I’m sure that all of you out in RealityChek Reader-Land are familiar with the idea of lowering expectations, or “lowering the bar.” The standard justification for this practice is fostering greater realism about what’s possible in politics, business, sports and many other fields, and sometimes it’s essential. But of course it’s easily turned into an unjustified excuse for subpar performance, and lately I’ve noticed that a specific version has become inordinately popular. It’s the burst of claims that, whatever problems the U.S. or world economies have encountered lately, they’re not on the brink of a 2008-style meltdown. A less dramatic variant: Neither America nor the world is heading into a recession.

Which interpretation is most convincing? And to which audiences? The answer will shape the future not only of American prosperity, but of American politics.

If you doubt the popularity of the “not 2008” argument, just Google the phrase. You’ll come up with examples like:

>“For anyone who lived through the [2008] financial crisis, the depth of the declines, and the way they are rolling across multiple markets, is cause for alarm. Early on in that meltdown, too many people thought troubles would be akin to the 1998 Russian debt crisis or the 2001 dot-com bust. Those views proved disastrously wrong.

“There is less a chance of things playing out the same way today….For now, the [stock market] storm doesn’t appear to have the force of a cataclysm.” (The Wall Street Journal, January 17, 2016)

>”You can’t just look at low commodity prices and assume that means that we are headed for something like 2008 or a big downturn in the global cycle.” (Scott Mather of investment firm PIMCO, January 14, 2016)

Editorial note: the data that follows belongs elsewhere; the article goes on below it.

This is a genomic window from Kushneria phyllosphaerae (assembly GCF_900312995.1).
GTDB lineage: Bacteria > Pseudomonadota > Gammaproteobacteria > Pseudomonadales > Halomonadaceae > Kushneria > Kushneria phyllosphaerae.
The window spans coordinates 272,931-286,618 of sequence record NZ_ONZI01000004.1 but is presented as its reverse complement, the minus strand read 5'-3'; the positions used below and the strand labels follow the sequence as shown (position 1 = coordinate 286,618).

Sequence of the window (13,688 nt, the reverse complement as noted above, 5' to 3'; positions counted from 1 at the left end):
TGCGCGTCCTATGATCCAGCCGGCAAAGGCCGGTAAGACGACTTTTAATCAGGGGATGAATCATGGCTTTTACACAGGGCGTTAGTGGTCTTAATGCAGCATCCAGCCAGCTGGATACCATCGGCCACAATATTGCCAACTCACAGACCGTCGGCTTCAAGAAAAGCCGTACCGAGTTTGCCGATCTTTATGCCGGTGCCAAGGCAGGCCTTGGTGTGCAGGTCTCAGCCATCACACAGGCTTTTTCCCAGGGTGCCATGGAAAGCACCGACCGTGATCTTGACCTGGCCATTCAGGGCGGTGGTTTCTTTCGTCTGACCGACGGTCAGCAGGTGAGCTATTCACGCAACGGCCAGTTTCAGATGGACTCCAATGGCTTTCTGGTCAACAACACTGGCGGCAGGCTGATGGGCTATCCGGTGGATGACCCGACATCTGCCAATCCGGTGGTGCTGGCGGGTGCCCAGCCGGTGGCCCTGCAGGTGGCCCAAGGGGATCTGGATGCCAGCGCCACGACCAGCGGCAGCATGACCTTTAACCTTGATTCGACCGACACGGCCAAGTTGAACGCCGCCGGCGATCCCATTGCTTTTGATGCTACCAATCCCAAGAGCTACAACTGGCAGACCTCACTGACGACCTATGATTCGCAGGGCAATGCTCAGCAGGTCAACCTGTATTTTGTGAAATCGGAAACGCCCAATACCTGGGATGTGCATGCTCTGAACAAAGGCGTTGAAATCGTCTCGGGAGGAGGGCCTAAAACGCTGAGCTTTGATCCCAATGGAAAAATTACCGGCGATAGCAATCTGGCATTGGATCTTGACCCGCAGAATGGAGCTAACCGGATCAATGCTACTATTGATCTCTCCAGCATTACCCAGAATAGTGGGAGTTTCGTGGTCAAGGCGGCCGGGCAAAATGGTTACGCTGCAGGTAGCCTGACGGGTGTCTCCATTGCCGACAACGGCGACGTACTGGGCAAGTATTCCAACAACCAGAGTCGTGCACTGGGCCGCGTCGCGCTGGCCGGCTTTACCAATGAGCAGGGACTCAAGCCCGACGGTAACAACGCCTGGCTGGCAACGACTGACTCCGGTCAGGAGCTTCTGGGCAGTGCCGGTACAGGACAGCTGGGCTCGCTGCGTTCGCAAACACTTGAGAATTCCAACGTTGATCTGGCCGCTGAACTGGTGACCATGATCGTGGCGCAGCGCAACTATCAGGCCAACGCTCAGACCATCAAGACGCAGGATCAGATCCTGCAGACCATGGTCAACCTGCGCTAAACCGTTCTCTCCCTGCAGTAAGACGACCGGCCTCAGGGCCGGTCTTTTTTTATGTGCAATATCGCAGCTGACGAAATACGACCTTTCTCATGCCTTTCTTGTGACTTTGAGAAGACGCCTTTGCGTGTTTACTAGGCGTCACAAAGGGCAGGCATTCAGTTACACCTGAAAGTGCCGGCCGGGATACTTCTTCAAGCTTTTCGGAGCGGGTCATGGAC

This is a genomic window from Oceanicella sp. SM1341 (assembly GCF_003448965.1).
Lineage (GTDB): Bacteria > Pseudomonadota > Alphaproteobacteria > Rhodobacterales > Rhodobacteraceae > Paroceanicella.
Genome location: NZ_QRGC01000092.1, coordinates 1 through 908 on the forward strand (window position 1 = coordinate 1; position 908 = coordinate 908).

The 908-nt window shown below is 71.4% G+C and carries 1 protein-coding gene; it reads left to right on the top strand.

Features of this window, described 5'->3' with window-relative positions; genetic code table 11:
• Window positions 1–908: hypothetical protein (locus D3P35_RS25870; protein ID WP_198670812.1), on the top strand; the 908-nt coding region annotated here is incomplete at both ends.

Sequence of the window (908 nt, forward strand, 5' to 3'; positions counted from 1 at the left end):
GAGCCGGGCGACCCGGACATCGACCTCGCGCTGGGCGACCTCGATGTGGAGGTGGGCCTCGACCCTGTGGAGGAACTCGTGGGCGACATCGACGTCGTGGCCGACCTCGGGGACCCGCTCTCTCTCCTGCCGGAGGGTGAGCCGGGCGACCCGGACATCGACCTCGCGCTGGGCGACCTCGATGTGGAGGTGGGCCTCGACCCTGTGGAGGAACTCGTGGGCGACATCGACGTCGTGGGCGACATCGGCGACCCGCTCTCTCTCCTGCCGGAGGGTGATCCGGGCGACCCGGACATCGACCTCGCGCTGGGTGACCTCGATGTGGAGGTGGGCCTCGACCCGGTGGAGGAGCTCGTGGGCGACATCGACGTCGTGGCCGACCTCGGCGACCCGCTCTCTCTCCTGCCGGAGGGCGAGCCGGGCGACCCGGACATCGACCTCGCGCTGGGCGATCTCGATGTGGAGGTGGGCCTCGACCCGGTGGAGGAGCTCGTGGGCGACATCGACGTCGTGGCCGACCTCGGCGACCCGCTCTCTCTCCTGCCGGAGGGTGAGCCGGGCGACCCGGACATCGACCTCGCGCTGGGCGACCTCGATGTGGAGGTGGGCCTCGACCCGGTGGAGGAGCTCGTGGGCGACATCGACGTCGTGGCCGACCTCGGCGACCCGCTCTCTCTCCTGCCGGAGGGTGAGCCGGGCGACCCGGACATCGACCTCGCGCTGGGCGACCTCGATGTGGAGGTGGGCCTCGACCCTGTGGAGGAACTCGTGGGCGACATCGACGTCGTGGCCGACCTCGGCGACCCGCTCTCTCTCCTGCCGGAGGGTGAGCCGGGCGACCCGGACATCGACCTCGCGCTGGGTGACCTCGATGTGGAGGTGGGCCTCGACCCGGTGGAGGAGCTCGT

>”[F]ormer bulls see more pain ahead for the markets, [but] they have yet to discover evidence that suggests the world is heading for the kind of disaster experienced in 2008 or the Great Depression.” (Barron’s, January 30, 2016)

>”Without arguing that all is well, it is nonetheless clear that little in the present environment resembles 2008.” (Milton Ezrati of investment firm Lord, Abbett & Co., January 11, 2016)

>[Bank of England Governor] Mark Carney last night painted a bleak picture of the global economy – but said: ‘This is not 2008.”

>”At a time when The Big Short is an Academy Awards front-runner, perhaps many are beginning to wonder if another financial crisis is emerging from the shadows of Wall Street. And there’s a simple answer here: No. “ (Forbes, January 20, 2016)

>”Recession talk has increased, but real economic data in most countries don’t look especially bad….This is not a situation like 2008, when markets doubted banks’ solvency, banks struggled to fund themselves, and credit markets collapsed.” (The Economist, February 11, 2016)

>”[W]ith many in the markets always on the look out for ‘the next 2008’, it’s worth noting that this probably isn’t it…. (BBC, August 24, 2015)